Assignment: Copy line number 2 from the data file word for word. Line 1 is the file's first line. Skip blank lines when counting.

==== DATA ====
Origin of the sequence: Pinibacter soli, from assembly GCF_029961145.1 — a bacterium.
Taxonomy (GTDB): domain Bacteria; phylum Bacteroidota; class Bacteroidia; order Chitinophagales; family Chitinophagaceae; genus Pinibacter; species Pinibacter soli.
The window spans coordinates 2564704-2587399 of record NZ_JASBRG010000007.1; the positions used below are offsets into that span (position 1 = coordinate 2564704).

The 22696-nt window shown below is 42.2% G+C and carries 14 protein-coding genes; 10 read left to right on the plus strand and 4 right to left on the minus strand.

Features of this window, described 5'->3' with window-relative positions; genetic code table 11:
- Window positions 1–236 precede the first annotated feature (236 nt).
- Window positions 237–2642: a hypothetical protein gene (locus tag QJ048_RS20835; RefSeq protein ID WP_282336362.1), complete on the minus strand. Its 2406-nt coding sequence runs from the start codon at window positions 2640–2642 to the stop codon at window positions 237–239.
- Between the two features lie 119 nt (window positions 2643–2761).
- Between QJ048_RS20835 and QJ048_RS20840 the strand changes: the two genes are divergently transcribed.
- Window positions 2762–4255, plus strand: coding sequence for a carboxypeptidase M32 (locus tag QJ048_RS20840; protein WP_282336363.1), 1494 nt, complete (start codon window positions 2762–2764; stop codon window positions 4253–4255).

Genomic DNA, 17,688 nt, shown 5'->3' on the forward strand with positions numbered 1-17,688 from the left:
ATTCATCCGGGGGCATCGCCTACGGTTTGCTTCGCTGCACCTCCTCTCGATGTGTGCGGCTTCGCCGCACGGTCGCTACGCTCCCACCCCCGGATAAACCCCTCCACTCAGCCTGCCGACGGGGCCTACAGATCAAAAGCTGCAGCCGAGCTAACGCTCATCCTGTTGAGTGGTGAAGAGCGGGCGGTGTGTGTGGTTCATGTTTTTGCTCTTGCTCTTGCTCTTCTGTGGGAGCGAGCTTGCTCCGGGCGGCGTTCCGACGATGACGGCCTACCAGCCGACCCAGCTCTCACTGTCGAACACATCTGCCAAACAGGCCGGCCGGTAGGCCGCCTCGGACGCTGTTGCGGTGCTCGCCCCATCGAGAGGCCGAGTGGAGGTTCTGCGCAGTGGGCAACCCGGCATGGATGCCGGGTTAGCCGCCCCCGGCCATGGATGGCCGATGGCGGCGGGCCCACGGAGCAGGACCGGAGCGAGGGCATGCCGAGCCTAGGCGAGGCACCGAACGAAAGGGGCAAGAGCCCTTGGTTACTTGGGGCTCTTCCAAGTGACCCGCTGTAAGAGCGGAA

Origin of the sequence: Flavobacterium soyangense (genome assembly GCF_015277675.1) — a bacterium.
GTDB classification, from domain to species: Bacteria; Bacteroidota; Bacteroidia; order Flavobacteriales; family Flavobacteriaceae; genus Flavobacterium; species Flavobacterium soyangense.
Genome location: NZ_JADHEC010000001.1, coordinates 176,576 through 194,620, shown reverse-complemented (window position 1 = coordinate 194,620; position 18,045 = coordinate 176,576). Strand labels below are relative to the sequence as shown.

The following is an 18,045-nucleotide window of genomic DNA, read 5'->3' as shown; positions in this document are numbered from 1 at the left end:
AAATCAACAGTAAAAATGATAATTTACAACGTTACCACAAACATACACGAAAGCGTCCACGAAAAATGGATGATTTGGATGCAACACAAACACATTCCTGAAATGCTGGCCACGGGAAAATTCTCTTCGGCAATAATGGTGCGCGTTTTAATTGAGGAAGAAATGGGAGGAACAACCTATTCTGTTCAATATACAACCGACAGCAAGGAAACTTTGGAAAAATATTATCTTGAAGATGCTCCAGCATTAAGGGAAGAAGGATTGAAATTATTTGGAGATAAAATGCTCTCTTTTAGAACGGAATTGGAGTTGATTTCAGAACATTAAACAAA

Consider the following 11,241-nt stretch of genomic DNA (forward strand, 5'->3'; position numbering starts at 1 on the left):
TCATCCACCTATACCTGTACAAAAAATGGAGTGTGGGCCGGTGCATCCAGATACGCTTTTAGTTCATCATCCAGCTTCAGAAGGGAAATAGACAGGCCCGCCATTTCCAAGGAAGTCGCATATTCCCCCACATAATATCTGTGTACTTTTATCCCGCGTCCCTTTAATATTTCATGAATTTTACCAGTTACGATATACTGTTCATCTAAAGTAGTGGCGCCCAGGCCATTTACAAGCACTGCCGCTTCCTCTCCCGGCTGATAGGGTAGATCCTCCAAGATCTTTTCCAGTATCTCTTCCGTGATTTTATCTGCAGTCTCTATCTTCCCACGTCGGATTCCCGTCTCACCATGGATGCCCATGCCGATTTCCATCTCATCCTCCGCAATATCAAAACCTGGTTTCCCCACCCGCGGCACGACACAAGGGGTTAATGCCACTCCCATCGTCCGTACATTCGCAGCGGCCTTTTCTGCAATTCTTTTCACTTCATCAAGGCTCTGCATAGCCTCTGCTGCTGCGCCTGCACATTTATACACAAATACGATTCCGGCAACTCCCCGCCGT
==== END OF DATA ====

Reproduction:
Taxonomy (GTDB): domain Bacteria; phylum Bacteroidota; class Bacteroidia; order Chitinophagales; family Chitinophagaceae; genus Pinibacter; species Pinibacter soli.